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Rodriguez v. Codilis & Associates, P.C.

United States District Court, N.D. Illinois, Eastern Division

March 30, 2018




         Patricia Rodriguez filed a Fair Debt Collection Practices Act (FDCPA) case against Codilis & Associates, P.C. and BSI Financial Services.[1] Both Defendants move to dismiss the Amended Complaint, arguing that Rodriguez lacks standing and fails to state a claim under the FDCPA. See R. 20, Codilis Mot. to Dismiss ¶¶ 4-5; R. 28, BSI Mot. to Dismiss at 1. For the reasons explained below, the Defendants' motions to dismiss are denied.

         I. Background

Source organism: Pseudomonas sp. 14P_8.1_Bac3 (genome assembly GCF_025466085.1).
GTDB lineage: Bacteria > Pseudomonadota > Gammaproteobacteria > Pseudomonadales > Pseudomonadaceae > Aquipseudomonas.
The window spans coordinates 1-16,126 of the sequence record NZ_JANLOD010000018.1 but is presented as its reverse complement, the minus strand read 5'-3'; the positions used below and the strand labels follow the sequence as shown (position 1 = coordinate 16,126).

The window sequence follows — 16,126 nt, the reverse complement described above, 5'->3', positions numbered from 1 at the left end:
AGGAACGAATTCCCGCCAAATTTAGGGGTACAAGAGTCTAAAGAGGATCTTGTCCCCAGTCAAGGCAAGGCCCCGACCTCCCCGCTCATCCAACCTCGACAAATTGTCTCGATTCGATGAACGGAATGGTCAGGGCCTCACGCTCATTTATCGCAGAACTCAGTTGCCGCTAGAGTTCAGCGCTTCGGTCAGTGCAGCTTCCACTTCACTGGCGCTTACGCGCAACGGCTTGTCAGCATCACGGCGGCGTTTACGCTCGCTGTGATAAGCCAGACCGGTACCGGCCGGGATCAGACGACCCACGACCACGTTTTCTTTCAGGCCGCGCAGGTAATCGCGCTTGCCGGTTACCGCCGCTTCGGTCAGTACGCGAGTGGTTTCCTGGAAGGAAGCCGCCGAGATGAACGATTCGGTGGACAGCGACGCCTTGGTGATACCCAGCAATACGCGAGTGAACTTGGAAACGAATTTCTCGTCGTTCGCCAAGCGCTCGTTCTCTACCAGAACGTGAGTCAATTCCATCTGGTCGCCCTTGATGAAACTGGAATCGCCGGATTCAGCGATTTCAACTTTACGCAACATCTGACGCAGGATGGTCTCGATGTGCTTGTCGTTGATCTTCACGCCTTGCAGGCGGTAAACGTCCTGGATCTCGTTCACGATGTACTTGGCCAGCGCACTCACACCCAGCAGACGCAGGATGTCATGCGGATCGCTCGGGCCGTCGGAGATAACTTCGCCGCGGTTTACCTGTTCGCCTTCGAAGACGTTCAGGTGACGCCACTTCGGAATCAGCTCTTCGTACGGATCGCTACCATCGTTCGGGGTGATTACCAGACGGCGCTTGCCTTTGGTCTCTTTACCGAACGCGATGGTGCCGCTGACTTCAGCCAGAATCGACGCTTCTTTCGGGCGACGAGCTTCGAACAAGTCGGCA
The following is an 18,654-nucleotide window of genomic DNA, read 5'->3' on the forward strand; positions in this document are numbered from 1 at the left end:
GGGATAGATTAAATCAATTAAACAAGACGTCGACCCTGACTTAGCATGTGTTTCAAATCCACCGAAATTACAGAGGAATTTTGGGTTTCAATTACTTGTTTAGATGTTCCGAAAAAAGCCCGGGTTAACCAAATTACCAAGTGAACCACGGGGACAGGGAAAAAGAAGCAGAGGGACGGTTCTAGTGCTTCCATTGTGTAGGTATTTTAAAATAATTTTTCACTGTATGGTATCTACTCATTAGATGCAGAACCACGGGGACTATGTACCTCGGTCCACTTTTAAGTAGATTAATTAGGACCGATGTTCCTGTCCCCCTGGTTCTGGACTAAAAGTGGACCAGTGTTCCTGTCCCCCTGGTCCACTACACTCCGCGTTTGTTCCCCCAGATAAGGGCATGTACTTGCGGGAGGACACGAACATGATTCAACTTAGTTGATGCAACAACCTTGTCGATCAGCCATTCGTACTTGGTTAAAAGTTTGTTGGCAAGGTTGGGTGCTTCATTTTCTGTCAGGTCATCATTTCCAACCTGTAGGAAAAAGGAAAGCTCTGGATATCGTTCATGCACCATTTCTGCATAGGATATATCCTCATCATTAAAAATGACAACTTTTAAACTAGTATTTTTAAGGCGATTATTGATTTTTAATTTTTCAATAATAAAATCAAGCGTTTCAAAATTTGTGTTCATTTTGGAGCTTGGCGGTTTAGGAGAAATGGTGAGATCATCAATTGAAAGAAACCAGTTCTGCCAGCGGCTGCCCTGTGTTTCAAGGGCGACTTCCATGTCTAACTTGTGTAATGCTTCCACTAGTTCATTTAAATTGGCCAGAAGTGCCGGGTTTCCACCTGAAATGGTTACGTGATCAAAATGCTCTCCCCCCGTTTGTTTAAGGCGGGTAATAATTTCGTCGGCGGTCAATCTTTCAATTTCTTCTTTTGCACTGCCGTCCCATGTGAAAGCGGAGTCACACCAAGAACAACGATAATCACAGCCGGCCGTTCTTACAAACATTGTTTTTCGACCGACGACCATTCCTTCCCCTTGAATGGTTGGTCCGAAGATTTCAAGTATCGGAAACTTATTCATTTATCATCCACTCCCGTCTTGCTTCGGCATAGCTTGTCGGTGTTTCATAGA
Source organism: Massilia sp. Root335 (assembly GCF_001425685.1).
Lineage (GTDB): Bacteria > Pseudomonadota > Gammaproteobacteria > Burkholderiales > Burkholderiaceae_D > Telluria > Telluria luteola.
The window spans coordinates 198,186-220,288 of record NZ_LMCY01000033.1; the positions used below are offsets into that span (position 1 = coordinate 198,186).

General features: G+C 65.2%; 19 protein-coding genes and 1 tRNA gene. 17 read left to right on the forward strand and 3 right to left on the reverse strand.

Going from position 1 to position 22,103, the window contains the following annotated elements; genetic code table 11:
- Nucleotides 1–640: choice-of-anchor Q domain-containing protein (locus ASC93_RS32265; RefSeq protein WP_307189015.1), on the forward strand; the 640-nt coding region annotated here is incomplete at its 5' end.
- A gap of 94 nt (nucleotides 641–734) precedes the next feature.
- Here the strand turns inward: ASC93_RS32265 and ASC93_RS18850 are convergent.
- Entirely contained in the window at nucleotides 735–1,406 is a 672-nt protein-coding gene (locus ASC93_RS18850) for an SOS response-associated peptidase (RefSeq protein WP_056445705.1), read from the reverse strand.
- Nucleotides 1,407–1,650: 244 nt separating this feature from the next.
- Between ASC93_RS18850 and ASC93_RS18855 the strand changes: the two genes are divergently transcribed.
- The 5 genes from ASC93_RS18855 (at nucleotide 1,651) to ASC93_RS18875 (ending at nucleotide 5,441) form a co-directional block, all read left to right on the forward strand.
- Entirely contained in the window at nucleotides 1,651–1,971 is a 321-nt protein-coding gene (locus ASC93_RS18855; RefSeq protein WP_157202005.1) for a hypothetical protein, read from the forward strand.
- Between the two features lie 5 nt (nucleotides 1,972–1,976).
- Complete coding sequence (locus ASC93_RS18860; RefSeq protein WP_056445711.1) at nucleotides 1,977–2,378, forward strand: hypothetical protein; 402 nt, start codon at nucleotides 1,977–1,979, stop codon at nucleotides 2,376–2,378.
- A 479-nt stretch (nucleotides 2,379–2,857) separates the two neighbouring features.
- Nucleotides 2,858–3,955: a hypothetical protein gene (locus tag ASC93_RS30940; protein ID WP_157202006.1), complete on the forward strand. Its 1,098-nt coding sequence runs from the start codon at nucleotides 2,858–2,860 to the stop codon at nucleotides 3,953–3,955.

For the purposes of this motion, the Court accepts as true the allegations in the Amended Complaint. Erickson v. Pardus, 551 U.S. 89, 94 (2007). In addition to the allegations in the pleading itself, documents attached to a complaint are considered part of the complaint. Fed.R.Civ.P. 10(c). Rodriguez brings a claim under the FDCPA for actions taken by Codilis and BSI in their attempt to foreclose on a home mortgage taken out by Rodriguez. R. 19, Am. Compl. ¶¶ 3-4. After Rodriguez bought her home, the mortgage was transferred to a trustee servicer, an entity known as Christiana Trust. Id. ¶ 12. The loan went into default, and BSI began servicing the loan on behalf of Christiana Trust. Id. ¶ 14. BSI then assigned the debt to Codilis (which is a law firm) to collect, with Codilis allegedly acting as a representative of BSI. Id. ¶¶ 15-19. Sometime after the loan default, Christiana Trust, through BSI and Codilis, filed a motion for default and foreclosure (for convenience's sake, “the Motion”) in the Circuit Court of Cook County to try to collect the debt. Id. ¶¶ 20-21.